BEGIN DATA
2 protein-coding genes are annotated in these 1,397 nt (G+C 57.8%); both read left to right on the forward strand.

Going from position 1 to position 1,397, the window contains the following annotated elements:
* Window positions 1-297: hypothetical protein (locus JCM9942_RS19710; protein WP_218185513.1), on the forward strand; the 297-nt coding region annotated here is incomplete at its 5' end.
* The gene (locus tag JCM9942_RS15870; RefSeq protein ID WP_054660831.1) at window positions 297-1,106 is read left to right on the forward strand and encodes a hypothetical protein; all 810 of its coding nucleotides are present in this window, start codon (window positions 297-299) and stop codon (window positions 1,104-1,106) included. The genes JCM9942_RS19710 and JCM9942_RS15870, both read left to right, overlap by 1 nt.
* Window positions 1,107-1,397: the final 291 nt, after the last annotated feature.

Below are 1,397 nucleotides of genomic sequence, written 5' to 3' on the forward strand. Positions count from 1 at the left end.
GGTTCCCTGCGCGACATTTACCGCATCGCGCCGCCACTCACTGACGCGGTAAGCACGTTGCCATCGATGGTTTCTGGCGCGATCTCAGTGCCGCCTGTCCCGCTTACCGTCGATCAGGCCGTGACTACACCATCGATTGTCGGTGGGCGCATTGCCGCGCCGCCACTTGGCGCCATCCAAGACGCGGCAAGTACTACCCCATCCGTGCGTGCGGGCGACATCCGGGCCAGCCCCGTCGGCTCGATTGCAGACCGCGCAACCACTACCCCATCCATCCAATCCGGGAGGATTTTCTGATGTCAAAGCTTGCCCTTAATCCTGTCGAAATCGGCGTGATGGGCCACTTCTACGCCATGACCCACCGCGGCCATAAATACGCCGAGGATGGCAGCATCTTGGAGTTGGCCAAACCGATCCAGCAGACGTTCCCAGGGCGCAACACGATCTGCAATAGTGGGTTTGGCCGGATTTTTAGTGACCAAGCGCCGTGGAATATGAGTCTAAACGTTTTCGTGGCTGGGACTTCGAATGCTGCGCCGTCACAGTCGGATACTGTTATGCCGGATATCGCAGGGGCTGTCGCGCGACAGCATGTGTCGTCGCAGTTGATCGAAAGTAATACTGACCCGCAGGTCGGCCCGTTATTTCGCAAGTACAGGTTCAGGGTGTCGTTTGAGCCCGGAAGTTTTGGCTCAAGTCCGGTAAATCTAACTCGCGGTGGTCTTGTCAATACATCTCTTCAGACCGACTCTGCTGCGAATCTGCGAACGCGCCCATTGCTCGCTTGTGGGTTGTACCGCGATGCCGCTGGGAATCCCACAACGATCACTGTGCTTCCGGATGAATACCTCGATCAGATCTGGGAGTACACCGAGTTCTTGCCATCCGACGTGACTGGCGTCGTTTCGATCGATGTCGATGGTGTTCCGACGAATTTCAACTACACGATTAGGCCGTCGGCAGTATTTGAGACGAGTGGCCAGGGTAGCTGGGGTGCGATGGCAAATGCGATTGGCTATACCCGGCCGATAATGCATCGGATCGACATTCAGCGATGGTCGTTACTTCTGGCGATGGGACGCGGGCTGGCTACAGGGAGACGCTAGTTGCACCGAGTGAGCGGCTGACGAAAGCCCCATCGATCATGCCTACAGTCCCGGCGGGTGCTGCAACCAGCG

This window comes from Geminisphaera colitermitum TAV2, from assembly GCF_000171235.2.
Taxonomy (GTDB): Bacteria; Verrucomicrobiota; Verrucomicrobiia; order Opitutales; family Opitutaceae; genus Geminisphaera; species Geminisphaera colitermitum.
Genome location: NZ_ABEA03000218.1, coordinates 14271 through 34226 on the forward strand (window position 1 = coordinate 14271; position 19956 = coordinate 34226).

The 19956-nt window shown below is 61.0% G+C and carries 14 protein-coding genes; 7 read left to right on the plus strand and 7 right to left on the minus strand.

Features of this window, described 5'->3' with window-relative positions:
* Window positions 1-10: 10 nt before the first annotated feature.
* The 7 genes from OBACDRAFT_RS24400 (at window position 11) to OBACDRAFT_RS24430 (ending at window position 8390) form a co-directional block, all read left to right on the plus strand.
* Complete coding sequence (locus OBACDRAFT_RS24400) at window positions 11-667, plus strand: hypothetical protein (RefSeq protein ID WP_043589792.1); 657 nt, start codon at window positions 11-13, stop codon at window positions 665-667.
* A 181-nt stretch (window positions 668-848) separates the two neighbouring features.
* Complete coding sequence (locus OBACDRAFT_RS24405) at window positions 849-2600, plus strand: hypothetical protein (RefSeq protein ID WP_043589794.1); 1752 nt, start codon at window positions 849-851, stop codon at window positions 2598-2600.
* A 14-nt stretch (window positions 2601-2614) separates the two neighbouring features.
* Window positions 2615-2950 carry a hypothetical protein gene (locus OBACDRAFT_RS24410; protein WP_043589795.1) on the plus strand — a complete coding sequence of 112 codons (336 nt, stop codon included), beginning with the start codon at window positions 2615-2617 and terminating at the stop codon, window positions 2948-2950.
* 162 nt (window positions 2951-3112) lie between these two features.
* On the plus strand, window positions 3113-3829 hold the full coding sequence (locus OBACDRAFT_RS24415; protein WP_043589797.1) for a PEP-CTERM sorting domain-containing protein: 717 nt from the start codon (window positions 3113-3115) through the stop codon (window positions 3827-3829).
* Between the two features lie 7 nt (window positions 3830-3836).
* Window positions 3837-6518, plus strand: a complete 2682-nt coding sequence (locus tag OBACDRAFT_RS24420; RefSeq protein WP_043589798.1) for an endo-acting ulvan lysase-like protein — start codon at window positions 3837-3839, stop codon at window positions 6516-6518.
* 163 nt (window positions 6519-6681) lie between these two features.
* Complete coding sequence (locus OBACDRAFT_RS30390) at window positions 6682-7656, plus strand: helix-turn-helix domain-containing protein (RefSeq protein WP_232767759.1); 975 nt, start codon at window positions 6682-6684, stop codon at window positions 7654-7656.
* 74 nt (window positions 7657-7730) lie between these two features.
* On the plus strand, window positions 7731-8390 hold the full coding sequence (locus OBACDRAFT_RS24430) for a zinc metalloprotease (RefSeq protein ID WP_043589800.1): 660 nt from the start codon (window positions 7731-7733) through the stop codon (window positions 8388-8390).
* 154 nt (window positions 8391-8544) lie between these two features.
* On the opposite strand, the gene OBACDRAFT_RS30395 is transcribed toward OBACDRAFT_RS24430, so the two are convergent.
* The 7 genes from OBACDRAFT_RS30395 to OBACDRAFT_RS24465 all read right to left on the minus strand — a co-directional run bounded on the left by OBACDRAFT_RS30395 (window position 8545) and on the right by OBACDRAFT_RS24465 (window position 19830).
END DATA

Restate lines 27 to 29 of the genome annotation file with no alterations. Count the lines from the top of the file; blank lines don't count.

* On the plus strand, window positions 7731-8390 hold the full coding sequence (locus OBACDRAFT_RS24430) for a zinc metalloprotease (RefSeq protein ID WP_043589800.1): 660 nt from the start codon (window positions 7731-7733) through the stop codon (window positions 8388-8390).
* 154 nt (window positions 8391-8544) lie between these two features.
* On the opposite strand, the gene OBACDRAFT_RS30395 is transcribed toward OBACDRAFT_RS24430, so the two are convergent.